James Madison Papers
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To James Madison from Tench Coxe, [ca. 12 September 1814]

From Tench Coxe

[ca. 12 September 1814]

The inclosed view of the British population is most respectfully submitted, at this crisis.1 Physical strength, except as to recruits to serve in the Atlantic, tho less than among the whites is a fair item, in relation to estimates of the value of even the E. Indian population. Seapoys, sailors, cutters of ship timber &ca are commonly derived from that country. But if we consider all the growers of colonial produce in all the South American & west India Colonies of Spain, Britain, France &ca. at 15 or 20 millions, the British E. I. population can produce more, by a vast overproportion, than the whole. The revenue, plunder, exactions, private fair profits &c &ca. derived from 60 millions of subjected people, thro various channels, to Great Britain enable her to obtain subscriptions, loans, taxes, purchasers of stocks, new buildings & improvements &c &c. in Europe, the aggregate value of which is immense. It appears to me (with perfect deference) that this view, excluding the popular ⟨ext⟩ourings, is a fair & prudent matter of guarded suggestion to every foreign Government in Europe, which is concerned in the balance of maritime power.

This population of India explains the steady labours of the enemies of our freedom to extinguish the Slave trade on the Atlantic, in the ardor for which they have violated the independence of France—and interfered with the notions of interest of various gover⟨n⟩ments of Europe.

The most immediate interest to us, in this exhibition of the number & location of the British population is its character as a fountain of various public resources in this crisis.

RC and enclosures (DLC). RC unsigned; undated; postmarked at Philadelphia “12 Se.” JM docketed the handwritten enclosure: “Coxe Tench Brit: Ind: possessions Augst. 1814” and the cover sheet: “Aug. 1814.” Writer identified as Coxe based on his known hand and JM’s docket. Dated September 1814 in the Index to the James Madison Papers; conjectural date assigned here based on the postmark. For enclosures, see n. 1.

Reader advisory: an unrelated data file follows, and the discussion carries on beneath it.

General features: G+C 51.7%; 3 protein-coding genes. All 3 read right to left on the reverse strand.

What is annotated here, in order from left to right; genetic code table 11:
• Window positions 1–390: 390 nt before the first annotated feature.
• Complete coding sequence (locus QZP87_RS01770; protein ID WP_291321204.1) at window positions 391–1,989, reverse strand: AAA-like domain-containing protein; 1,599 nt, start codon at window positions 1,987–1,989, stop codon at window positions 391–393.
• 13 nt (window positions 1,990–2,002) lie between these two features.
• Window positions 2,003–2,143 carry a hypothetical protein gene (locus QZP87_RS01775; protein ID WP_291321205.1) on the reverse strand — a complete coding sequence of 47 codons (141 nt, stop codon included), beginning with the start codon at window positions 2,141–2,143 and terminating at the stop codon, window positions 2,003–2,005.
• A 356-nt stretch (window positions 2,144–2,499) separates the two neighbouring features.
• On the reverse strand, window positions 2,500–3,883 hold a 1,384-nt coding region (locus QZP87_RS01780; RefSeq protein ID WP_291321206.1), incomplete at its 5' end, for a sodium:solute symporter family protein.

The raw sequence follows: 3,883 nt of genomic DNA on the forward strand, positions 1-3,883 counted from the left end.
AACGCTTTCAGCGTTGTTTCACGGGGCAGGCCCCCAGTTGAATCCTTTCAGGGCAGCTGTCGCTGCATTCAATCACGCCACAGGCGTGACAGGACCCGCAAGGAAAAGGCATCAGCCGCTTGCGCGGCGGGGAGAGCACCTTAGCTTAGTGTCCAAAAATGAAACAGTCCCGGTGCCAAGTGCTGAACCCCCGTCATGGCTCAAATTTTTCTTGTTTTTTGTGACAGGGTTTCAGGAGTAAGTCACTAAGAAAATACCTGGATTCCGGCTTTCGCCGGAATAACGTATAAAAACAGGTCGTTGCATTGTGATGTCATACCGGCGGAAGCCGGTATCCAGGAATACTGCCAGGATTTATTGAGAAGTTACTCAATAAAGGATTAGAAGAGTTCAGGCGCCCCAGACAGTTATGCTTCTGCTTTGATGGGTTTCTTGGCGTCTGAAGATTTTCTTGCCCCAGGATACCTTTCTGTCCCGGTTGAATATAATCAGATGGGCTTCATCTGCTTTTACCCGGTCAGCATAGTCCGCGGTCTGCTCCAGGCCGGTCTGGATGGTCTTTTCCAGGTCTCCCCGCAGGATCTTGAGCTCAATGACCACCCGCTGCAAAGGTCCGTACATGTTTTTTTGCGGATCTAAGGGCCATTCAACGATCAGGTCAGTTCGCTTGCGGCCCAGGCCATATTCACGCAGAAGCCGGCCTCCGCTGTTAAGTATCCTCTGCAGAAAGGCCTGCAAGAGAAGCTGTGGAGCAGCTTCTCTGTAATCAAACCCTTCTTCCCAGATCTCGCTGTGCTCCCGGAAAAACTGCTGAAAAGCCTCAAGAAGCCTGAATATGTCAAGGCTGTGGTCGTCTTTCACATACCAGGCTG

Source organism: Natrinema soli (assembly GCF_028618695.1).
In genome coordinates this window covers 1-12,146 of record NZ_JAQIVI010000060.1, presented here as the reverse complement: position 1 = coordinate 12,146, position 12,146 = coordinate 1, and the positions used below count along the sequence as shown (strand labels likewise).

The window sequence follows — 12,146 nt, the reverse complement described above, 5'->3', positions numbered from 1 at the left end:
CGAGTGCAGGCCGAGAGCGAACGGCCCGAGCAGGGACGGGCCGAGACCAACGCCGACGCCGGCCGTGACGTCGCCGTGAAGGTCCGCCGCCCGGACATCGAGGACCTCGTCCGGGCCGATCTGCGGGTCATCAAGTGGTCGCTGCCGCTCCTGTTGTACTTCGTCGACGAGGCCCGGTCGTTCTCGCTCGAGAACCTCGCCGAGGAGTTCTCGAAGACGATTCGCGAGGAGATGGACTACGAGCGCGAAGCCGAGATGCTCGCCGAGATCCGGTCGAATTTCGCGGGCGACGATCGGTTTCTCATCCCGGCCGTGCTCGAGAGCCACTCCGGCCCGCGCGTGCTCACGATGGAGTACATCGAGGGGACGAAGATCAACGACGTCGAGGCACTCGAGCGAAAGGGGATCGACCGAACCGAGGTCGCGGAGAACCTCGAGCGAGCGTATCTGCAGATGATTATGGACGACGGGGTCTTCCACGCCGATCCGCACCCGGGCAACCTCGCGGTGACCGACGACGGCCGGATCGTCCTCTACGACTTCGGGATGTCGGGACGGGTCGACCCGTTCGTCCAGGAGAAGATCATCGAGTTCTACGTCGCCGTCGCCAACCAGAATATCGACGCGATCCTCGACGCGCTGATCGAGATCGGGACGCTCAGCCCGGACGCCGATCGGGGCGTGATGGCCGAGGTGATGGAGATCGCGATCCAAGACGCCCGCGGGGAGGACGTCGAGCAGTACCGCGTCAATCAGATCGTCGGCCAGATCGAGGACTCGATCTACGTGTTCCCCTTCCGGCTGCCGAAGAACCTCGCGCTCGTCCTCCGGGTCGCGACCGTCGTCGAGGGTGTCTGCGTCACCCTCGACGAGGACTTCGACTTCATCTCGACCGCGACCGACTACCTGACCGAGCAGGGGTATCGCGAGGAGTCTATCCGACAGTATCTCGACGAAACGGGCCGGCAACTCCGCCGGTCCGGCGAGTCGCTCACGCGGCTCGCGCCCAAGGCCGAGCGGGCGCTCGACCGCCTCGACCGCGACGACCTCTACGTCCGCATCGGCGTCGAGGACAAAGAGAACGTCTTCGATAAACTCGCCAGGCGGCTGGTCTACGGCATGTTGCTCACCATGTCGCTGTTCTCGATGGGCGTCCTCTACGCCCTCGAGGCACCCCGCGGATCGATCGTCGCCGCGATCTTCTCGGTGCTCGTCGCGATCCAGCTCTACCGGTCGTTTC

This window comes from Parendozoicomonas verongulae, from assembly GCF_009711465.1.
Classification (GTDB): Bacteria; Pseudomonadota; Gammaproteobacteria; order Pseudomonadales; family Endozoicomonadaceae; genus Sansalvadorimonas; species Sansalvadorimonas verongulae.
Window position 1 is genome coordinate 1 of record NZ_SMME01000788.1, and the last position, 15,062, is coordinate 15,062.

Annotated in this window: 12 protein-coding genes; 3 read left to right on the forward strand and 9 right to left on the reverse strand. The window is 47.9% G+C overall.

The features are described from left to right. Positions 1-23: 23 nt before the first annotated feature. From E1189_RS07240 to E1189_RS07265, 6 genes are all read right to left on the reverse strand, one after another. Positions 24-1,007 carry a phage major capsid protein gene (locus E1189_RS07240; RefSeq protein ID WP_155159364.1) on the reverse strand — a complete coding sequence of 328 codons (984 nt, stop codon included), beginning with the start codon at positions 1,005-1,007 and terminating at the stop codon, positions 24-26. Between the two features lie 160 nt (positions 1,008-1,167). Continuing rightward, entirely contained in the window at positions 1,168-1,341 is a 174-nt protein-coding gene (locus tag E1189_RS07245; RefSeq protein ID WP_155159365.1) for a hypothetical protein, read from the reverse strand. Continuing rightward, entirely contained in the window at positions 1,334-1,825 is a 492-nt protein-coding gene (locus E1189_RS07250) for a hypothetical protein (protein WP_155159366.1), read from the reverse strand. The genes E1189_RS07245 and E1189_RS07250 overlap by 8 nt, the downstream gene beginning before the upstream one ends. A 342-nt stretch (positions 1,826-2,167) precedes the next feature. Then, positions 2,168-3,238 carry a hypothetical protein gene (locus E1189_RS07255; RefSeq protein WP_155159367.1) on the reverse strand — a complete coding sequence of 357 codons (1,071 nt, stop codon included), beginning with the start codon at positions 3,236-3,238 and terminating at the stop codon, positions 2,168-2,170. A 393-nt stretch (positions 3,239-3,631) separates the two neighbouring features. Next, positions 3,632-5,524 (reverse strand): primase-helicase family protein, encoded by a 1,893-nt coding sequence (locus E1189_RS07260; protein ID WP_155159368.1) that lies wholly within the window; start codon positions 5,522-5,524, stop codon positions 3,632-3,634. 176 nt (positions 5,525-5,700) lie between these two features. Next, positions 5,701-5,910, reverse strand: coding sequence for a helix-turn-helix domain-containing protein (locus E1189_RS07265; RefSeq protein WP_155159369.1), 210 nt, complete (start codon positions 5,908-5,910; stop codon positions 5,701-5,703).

1The enclosed clipping from the Philadelphia Democratic Press, 16 Aug. 1814, was an anonymously published précis of the British population, entitled “A Picture of the British Nation.” The writer, who was probably Coxe, asserted that of a total of 76,635,000 inhabitants of the British dominions, only 15,000 were “free persons, royal, aristocratical or having effectual votes for the members of the house of commons.” The remaining 76,626,000 consisted of 60,520,000 “black and colored persons, none free,” 60,000,000 of whom were East Indians; and 16,100,000 whites in the British Isles and Great Britain’s Canadian and West Indian colonies, who either “elect[ed] the minority of the commons” or had no parliamentary representation whatsoever. Regarding the first group, the writer noted that “these 15,000 men now endeavor to reduce the people of the United States to regulations of trade and impressments, as base and abject as the government of the boroughs, to which the counties of Britain and Ireland bow down.” Coxe also enclosed an essay (4 pp.), written in his hand and evidently intended to cover the above-described précis. Headed “British India population & ca.,” it argued that British leaders intended to use an “Asiatic continental System” to maintain and increase their nation’s economic and military dominance, suggested that they would pursue this goal at the Congress of Vienna, and emphasized the hypocrisy and self-serving nature of their antislavery campaign.

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